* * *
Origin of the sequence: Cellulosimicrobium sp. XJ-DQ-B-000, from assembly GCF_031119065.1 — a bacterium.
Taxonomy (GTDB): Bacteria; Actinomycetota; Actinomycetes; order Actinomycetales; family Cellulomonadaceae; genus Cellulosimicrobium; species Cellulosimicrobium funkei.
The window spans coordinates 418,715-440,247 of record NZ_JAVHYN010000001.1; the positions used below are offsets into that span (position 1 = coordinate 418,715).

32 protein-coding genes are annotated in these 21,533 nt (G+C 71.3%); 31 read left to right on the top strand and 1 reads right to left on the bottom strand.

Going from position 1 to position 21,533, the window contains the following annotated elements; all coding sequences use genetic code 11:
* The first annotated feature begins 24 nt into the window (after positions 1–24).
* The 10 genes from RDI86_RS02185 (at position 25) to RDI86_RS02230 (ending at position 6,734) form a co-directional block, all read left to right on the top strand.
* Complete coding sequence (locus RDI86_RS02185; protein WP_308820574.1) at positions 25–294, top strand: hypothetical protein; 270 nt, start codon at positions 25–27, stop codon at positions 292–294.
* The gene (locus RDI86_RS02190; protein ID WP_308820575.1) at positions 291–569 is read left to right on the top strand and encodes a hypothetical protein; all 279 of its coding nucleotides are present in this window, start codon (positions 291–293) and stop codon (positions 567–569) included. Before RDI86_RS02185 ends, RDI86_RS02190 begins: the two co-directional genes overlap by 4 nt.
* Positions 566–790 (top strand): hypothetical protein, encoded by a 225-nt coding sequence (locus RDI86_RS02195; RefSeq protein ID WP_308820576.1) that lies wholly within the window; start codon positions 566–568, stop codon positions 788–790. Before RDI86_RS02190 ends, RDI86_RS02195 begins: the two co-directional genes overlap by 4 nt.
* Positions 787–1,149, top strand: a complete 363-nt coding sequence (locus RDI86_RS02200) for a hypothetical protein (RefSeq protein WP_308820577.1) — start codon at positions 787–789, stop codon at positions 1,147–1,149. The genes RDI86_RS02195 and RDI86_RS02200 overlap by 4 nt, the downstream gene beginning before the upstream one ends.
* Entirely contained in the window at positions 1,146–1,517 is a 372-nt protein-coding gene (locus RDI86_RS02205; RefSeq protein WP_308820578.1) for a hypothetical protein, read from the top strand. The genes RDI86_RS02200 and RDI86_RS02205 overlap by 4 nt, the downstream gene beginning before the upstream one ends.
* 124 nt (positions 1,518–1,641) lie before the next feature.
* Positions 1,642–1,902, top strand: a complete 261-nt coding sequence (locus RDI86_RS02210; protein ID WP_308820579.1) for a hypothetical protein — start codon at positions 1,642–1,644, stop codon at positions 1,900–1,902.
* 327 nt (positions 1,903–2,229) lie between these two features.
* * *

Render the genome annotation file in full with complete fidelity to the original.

Origin of the sequence: Cellulosimicrobium sp. XJ-DQ-B-000, from assembly GCF_031119065.1 — a bacterium.
Taxonomy (GTDB): Bacteria; Actinomycetota; Actinomycetes; order Actinomycetales; family Cellulomonadaceae; genus Cellulosimicrobium; species Cellulosimicrobium funkei.
The window spans coordinates 418,715-440,247 of record NZ_JAVHYN010000001.1; the positions used below are offsets into that span (position 1 = coordinate 418,715).

32 protein-coding genes are annotated in these 21,533 nt (G+C 71.3%); 31 read left to right on the top strand and 1 reads right to left on the bottom strand.

Going from position 1 to position 21,533, the window contains the following annotated elements; all coding sequences use genetic code 11:
* The first annotated feature begins 24 nt into the window (after positions 1–24).
* The 10 genes from RDI86_RS02185 (at position 25) to RDI86_RS02230 (ending at position 6,734) form a co-directional block, all read left to right on the top strand.
* Complete coding sequence (locus RDI86_RS02185; protein WP_308820574.1) at positions 25–294, top strand: hypothetical protein; 270 nt, start codon at positions 25–27, stop codon at positions 292–294.
* The gene (locus RDI86_RS02190; protein ID WP_308820575.1) at positions 291–569 is read left to right on the top strand and encodes a hypothetical protein; all 279 of its coding nucleotides are present in this window, start codon (positions 291–293) and stop codon (positions 567–569) included. Before RDI86_RS02185 ends, RDI86_RS02190 begins: the two co-directional genes overlap by 4 nt.
* Positions 566–790 (top strand): hypothetical protein, encoded by a 225-nt coding sequence (locus RDI86_RS02195; RefSeq protein ID WP_308820576.1) that lies wholly within the window; start codon positions 566–568, stop codon positions 788–790. Before RDI86_RS02190 ends, RDI86_RS02195 begins: the two co-directional genes overlap by 4 nt.
* Positions 787–1,149, top strand: a complete 363-nt coding sequence (locus RDI86_RS02200) for a hypothetical protein (RefSeq protein WP_308820577.1) — start codon at positions 787–789, stop codon at positions 1,147–1,149. The genes RDI86_RS02195 and RDI86_RS02200 overlap by 4 nt, the downstream gene beginning before the upstream one ends.
* Entirely contained in the window at positions 1,146–1,517 is a 372-nt protein-coding gene (locus RDI86_RS02205; RefSeq protein WP_308820578.1) for a hypothetical protein, read from the top strand. The genes RDI86_RS02200 and RDI86_RS02205 overlap by 4 nt, the downstream gene beginning before the upstream one ends.
* 124 nt (positions 1,518–1,641) lie before the next feature.
* Positions 1,642–1,902, top strand: a complete 261-nt coding sequence (locus RDI86_RS02210; protein ID WP_308820579.1) for a hypothetical protein — start codon at positions 1,642–1,644, stop codon at positions 1,900–1,902.
* 327 nt (positions 1,903–2,229) lie between these two features.